Humanity has long sought a method of living for eternity. We have created entire mythos reflecting our hopes of immortality from the vampire to the zombie, and our fear of death drives our nearly every action. Only recently have we begun to find solutions that may one day lead us to a greatly extended life.

 

As cells age and their genetic material becomes damaged, it is normal for them to release a protein trigger called p53 to initiate cellular apoptosis. Apoptosis is a cellular function that destroys the cell in response to damaged DNA to make room for new cells. However, when this process does not work correctly, it can lead to cancer, organ damage, and an array of other nasty effects.

 

Recent studies by Erasmus University and the Buck Institute for Research in Aging as well as the Sinclair Lab have shown some unique methods of dealing with cellular damage. The Sinclair Lab study, published in 2013, highlights a method of reversing DNA damage. The study led by Dr. Peter De Kaiser with Erasmus University and the Buck Institute for Research in Aging focuses on targeted elimination of senescent cells in the body.

 

What are senescent cells?

 

Senescent cells have sustained damage to their DNA, a status that would normally trigger the release of p53 and, subsequently, cell death. Senescent cells contain higher than normal amounts of DOXO4, which directly prevents the cells from beginning the process of apoptosis.

 

How do senescent cells inflict harm?

 

Senescent cells stick around–they do not begin apoptosis, but they also do not become cancerous. Cells that have undergone this transformation instead remain in a semi-dormant state, lingering around and secreting chemicals into the surrounding areas of the body–not good news for nearby cells.

 

How can Senescent Cells be Treated Before they Become a Serious Issue?

 

Senescent cells can be eliminated naturally by separating FOXO4 from p53, allowing the protein to do its job and initiate apoptosis. But how can these two things be separated at such a small scale with reliable accuracy? By introducing a cell-penetrating peptide. Cell-penetrating peptides are a fairly recent discovery and are showing significant promise in other areas of medicine.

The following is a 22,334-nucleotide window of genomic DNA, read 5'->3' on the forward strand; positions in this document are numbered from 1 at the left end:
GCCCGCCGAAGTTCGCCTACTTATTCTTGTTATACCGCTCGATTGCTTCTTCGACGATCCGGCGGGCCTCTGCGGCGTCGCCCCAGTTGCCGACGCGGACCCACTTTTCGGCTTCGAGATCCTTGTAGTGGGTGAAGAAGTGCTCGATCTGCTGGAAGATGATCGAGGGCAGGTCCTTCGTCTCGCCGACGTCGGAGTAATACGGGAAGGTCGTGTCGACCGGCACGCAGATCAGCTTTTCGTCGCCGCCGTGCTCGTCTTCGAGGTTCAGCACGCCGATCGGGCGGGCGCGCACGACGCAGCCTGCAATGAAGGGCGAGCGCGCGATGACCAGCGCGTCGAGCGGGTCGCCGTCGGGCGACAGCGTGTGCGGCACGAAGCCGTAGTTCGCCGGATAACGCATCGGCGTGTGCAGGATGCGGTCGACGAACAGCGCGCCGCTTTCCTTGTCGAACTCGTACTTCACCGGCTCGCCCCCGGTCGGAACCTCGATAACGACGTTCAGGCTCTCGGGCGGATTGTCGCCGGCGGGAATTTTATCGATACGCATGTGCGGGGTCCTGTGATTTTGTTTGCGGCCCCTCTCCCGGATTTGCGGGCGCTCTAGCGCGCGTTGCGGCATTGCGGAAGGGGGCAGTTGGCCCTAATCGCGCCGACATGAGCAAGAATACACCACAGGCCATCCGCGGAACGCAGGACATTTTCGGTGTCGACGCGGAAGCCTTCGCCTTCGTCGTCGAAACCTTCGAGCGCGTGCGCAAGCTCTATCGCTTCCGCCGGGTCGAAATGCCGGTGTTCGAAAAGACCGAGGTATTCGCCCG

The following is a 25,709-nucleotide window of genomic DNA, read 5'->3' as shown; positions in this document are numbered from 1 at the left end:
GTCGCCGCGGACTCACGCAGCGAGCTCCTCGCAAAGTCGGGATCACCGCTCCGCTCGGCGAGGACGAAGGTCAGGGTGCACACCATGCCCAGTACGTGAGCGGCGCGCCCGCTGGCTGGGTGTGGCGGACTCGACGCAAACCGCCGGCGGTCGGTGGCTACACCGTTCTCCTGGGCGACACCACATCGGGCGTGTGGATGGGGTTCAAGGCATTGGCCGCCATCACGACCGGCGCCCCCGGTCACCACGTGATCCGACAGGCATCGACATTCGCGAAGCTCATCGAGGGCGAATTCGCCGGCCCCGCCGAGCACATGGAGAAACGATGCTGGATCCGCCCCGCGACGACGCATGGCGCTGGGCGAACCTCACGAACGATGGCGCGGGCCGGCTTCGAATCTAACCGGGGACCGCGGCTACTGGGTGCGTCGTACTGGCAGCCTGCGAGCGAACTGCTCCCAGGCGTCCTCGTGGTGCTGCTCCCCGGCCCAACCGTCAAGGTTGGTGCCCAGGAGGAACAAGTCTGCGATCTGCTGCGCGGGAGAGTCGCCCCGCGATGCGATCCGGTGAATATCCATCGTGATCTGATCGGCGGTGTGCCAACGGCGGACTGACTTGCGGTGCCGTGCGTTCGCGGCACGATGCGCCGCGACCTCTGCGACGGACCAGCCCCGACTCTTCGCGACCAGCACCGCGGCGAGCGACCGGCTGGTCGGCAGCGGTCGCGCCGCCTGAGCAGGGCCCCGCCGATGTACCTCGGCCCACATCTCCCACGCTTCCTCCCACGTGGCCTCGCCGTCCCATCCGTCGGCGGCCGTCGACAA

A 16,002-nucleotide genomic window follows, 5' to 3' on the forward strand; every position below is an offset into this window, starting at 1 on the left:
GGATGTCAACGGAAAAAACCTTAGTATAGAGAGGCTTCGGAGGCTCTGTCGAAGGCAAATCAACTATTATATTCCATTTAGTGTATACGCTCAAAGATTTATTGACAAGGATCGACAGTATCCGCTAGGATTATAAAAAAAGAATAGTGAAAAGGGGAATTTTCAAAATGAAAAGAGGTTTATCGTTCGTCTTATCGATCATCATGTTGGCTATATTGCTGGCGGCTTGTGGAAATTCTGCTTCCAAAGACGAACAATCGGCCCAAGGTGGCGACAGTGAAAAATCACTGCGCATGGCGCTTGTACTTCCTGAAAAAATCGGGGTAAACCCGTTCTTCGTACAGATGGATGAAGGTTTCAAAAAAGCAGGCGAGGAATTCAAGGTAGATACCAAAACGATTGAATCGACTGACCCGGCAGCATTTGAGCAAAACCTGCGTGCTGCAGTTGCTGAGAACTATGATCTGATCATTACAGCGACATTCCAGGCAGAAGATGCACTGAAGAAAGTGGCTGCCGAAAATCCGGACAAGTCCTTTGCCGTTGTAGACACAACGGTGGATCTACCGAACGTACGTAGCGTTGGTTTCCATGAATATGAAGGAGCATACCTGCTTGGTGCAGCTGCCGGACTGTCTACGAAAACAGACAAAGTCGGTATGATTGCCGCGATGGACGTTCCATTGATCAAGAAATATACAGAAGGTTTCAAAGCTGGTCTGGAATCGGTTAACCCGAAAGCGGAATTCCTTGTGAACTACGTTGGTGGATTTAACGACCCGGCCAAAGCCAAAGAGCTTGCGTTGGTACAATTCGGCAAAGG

Eliminate senescent cells to lengthen lifespan

 

In a study by the Mayo Clinic, mice who underwent gene therapy to have between half and three-quarters of their senescent cells terminated lived approximately 20% longer. The study led by Dr. Peter De Kaiser had similar results which included regrowth of and healthier fur as well as significantly increased organ function and energy levels.

 

Aging and DNA

 

As we grow old, our cells suffer damage as a result of our environment and their reproductive method alike. Telomeres exist at the end of chromosomes to prevent damage during cellular reproduction, but oftentimes, that is not enough. When cells sustain damage, we have a new way of ensuring that they are eliminated–one that is just a few years away from human trials.

 

A preemptive approach that repairs cellular damage may also become available in the near future. The Sinclair Lab of Harvard University has developed a method to reverse DNA damage. By adding NMN, a precursor to NAD+ into sample mice, they were able to kickstart their metabolism and revert them to a younger state of functionality.

 

How Does Aging Alter Metabolic and Muscular Function?

 

As mammals age, our muscles grow weaker, swell with inflammation, and do not work as well. Similarly, our cells lose the ability to communicate effectively between the nucleus and mitochondria, resulting in an inability of cells to reproduce effectively because a very small portion of the cell DNA resides exclusively in mitochondrial DNA.

 

By weakening the ability of the nucleus and mitochondria to communicate effectively, aging restricts the amount of carbohydrates we can process and turn into energy.

 

How can cellular damage and aging be reversed?

 

The Sinclair Lab study found that as mammals age, the concentration of NAD+ in their cells dropped off sharply. The mice in the study around 22 months of age had a much lower NAD+ concentration than mice around 6 months of age. In order to reverse this, NMN was added to their system, which transitioned into NAD+. The mice who were administered NMN became more active, had healthier coats, more youthful muscle tone, and more efficient metabolisms.

 

How Does NAD+ Fight Aging?

 

When higher levels of NAD+ were introduced to older mice, they exhibited an appearance and muscle tone similar to having consistently eaten healthily and exercised regularly–very similar to the physical state of the six-month old mice. SIRT-1 is an NAD+ dependent enzyme that works to protect individuals from metabolic decline, cancer, neurodegeneration, and cardiovascular disease. increased SIRT-1 expression with NAD+ has also been shown to extend lifespan in mice.

 

What do these studies mean together?

 

When the results of the studies are compared, we are left with two significant breakthroughs on the horizon–the ability to reverse damage to DNA at the molecular and cellular levels, as well as removing senescent cells from living organisms without harming healthy cells.  We may not have found the Fountain of Youth, but we are on the verge of much longer, healthier lives.